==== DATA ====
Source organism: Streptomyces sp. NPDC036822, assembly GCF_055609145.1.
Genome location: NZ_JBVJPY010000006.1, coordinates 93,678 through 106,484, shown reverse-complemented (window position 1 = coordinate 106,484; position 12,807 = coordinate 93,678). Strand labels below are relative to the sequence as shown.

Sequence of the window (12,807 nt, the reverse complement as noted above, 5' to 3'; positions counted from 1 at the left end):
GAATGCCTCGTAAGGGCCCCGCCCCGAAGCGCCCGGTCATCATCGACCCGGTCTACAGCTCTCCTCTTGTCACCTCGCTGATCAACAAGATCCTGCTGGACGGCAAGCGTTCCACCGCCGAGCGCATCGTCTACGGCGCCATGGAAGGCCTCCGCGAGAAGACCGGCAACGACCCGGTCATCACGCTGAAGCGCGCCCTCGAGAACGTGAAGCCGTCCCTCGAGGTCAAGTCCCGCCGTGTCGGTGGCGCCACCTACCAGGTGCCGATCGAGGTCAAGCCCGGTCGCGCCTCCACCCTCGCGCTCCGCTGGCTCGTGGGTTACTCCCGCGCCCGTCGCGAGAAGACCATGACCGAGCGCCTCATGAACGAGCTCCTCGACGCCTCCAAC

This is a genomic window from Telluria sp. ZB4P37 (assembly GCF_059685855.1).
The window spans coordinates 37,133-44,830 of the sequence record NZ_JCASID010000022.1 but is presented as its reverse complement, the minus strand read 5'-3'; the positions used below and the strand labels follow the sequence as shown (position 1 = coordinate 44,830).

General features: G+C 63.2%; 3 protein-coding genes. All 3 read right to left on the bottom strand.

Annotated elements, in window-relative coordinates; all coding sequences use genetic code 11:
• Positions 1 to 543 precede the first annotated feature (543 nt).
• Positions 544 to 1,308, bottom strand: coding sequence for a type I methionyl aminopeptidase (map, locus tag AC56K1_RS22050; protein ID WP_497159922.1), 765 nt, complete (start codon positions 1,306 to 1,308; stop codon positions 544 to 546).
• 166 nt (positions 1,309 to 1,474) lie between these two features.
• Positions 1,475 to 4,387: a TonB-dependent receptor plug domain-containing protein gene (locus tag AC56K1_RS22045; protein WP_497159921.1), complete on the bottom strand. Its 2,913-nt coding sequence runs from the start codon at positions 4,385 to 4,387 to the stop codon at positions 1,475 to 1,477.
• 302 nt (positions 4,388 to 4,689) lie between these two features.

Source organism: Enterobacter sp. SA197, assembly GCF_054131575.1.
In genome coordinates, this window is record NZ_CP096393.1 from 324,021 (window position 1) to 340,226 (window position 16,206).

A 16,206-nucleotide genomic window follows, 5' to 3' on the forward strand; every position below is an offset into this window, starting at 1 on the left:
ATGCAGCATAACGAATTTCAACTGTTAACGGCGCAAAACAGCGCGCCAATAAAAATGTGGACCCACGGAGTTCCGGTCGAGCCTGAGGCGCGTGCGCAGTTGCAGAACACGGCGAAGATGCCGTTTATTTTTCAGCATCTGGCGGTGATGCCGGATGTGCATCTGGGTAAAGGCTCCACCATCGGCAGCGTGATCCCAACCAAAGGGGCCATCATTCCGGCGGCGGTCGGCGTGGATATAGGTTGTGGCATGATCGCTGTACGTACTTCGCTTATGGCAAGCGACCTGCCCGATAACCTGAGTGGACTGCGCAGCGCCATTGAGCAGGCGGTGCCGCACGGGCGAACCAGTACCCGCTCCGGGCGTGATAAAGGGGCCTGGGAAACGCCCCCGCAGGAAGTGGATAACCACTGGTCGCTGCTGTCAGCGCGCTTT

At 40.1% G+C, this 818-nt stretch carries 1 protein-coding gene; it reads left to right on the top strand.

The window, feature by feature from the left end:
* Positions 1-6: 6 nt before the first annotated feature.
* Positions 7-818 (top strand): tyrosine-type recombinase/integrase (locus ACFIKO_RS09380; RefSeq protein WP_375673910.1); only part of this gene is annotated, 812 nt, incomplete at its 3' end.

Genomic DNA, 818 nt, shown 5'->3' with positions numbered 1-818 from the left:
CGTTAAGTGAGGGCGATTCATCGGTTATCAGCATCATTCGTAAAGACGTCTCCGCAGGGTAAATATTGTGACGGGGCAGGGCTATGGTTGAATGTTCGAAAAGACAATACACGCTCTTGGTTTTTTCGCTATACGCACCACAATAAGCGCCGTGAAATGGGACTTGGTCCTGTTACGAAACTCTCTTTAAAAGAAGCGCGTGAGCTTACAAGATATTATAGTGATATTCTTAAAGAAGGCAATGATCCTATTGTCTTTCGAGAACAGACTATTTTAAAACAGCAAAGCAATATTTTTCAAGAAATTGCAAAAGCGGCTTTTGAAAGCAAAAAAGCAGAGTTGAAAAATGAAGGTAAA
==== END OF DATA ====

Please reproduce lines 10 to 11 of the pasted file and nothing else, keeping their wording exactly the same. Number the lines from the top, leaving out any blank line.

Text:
• Positions 544 to 1,308, bottom strand: coding sequence for a type I methionyl aminopeptidase (map, locus tag AC56K1_RS22050; protein ID WP_497159922.1), 765 nt, complete (start codon positions 1,306 to 1,308; stop codon positions 544 to 546).
• 166 nt (positions 1,309 to 1,474) lie between these two features.